Retirement Communities/Assisted Living Facilities – Residents love to see young people!

Civic Meetings – If your student is at all politically minded, look into local government meetings where public comments will be permitted.

Drama Clubs – Develop acting skills and perform for the community.

Churches/Religious Organizations – Youth group, missions trips, and other church events may provide speaking opportunities.

 

Teaching Public Speaking

 (Photo credit: Wikipedia Commons)

 

4. Enter Scholarship Competitions

For high school students, speech competitions that award scholarship money offer both speaking practice and the potential for college funds! I personally earned several thousand dollars in college scholarships through two speech competitions sponsored by the Veterans of Foreign Wars and American Legion. These afforded public speaking practice, fun travel opportunities, a deepened appreciation for our nation’s veterans, and some financial help with college.

If these competitions aren’t the best fit for your student, a search for speech competition scholarships may offer additional leads. FastWeb is the most helpful scholarship search tool I’ve found.

 

5. Hold Classroom Debates

Debate requires significant mental discipline to understand both sides of an issue, choose a position, develop an argument, and defend that position when attacked. Even if you aren’t trained in debate yourself, you can facilitate a simple debate between two or more students.

Pick a topic you’re studying on which disagreement exists. If that seems broad, it should! You can debate almost anything. Here are a few possible topics to get you started.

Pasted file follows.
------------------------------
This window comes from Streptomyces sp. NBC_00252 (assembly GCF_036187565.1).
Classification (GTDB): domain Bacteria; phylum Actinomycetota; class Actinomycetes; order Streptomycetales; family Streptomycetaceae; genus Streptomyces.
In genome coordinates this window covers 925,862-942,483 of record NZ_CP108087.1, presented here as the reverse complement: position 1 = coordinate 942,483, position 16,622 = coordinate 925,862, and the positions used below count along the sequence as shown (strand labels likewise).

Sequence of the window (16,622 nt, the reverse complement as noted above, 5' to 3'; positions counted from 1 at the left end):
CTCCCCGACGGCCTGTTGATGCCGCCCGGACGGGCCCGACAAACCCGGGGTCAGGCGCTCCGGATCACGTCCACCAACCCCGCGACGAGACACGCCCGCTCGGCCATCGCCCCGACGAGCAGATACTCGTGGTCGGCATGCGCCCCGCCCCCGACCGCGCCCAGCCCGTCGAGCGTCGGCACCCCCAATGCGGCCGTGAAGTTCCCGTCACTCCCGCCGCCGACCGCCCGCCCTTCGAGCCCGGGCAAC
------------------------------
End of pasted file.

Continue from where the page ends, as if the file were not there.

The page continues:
Resolved: The minimum voting age should be lowered to 16.

Resolved: War is only justified in self-defense.

You could also pick fun topics related to your family or school.

Resolved: The school cafeteria should be open all day.

Resolved: Our family should start a business.

A resolution should be an assertion that can be reasonably proven and disproven.

Set time limits and determine the number of speeches for each side. You can also include cross-examination after each person’s first speech. There are several common debate formats used by competitive leagues, any of which could be modified to fit your time requirements and the age and experience of your students.

 

Teaching Public Speaking

 

6. Join a Competitive League

I’ve listed competition last because it requires the largest time and financial commitment. The five suggestions above can be incorporated in any classroom or homeschool depending on the ages of the students. Competition is one of the best tools for teaching public speaking but it won’t work for everyone.

For homeschoolers there are two main competitive leagues with local clubs around the country. There are differences between them but both provide good opportunities to develop public speaking and debate skills in a supportive, distinctly Christian environment.

STOA

NCFCA

Competition is a huge motivator for many students and participating in a club can add a fun social dynamic to learning speech and debate skills. Most of my good friends in high school were fellow competitors.

But doing well in a national league will require a significant commitment of time and financial resources to travel to tournaments. If you’re on the fence about whether a competitive league is worth it for your family, consider attending a local club meeting or tournament to check it out.


What have you found most helpful in developing your own communication skills or teaching public speaking to your students? I’d love to hear from you!